N. S. 79, 4 L. T. N. S. 406, 9 Week. Rep. That the complaint upon its face, in ordi- 694, decided by the court of common bench nary cases, shows a right of action in the in 1861. plaintiff against the defendant, is, as It is clear, however, that in the subseview the pleadings, practically conceded. quent case of Mersey Docks v. Gibbs, L. R. The defendant, as shown more fully by plea 1 H. L. 93, 11 H. L. Cas. 686, 35 L. J. Exch. 3, seeks exemption from liability because of N. S. 225, 12 Jur. N. S. 571, 14 L. T. N. S. the fact that it was engaged in the business 677, 14 Week. Rep. 872, the principle of of conducting a charitable hospital, that Holliday v. St. Leonard, supra, was not folthe corporation issued no stock, has no lowed, but that in effect that authority was stockholders, is not operated for profit, and overruled. The principal opinion in the case that, while its ministrations were not con- of Mersey Docks v. Gibbs was written by fined exclusively to the indigent, and pay Mr. Justice Blackburn, and he was also the was required and received from such pa- writer of the opinion in the case of Foretients as were able to pay for the service, man v. Canterbury, L. R. 6 Q. B. 214, whereyet the moneys earned by the corporation in, speaking of the said case of Holliday v. were applied exclusively in the operation of St. Leonard, it is said in the opinion as its hospital, payment of its debts, and the follows: “Upon looking at the facts of that extension of its work as a charitable insti- case it would appear that it would have been tution; and it is then averred that the de- an authority directly in point for the presfendant exercised due care in the selection ent defendants if the case were still an auand retention of the nurse referred to in thority at all; but, upon looking at the reathe complaint. In short, the defense is that, sons of that decision, we consider it to be having exercised due care in the selection overruled by the decision of the House of and retention of the nurse, the defendant is Lords in the case of Mersey Docks v. Gibbs, exempt from all liability to the plaintiff, be supra.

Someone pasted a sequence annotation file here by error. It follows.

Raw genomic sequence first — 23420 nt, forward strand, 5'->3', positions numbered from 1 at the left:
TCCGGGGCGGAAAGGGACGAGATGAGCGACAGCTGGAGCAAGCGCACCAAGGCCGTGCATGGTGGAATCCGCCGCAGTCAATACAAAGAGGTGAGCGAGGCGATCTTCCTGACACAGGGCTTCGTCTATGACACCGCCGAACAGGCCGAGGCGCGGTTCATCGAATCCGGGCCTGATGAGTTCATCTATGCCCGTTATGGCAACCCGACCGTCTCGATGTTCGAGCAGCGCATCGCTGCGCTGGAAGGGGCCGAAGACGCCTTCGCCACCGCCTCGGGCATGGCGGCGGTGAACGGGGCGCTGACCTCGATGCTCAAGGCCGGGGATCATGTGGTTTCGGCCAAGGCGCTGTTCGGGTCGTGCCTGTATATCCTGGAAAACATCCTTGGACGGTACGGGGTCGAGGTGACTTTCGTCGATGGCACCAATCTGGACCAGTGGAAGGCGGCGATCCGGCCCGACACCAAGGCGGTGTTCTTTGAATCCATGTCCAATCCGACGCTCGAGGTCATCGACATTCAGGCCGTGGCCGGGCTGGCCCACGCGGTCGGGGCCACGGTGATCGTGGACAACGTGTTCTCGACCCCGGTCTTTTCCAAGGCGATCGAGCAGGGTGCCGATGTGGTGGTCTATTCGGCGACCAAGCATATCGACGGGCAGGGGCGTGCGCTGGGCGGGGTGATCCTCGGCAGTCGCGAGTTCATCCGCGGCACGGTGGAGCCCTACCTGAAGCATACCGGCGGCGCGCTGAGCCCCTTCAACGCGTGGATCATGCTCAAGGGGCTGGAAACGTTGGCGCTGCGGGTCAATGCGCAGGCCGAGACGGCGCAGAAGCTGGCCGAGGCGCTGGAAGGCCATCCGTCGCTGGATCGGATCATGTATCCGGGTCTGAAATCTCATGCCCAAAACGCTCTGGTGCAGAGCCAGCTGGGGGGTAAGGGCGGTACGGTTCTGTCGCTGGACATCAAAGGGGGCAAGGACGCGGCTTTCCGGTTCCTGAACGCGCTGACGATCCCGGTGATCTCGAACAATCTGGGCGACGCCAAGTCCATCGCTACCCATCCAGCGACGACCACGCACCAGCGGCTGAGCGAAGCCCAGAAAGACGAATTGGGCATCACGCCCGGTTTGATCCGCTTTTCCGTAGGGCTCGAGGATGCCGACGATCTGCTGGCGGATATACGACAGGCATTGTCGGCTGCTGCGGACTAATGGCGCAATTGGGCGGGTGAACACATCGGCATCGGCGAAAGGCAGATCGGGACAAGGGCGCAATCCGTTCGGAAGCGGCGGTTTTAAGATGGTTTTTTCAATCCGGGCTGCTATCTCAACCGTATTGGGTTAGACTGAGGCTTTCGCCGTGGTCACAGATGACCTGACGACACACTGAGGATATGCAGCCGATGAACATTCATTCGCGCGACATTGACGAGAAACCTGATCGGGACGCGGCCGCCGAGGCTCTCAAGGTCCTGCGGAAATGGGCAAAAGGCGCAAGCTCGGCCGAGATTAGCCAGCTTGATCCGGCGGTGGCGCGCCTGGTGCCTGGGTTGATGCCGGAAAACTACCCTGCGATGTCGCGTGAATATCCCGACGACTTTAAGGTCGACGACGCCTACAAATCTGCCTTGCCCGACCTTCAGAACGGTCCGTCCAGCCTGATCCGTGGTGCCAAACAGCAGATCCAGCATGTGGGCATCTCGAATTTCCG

It is not overruled by name, but cause of the fact that it is an institution or the principle upon which that case was deganized, not for profit, but for charitable cided in the House of Lords does overrule purposes.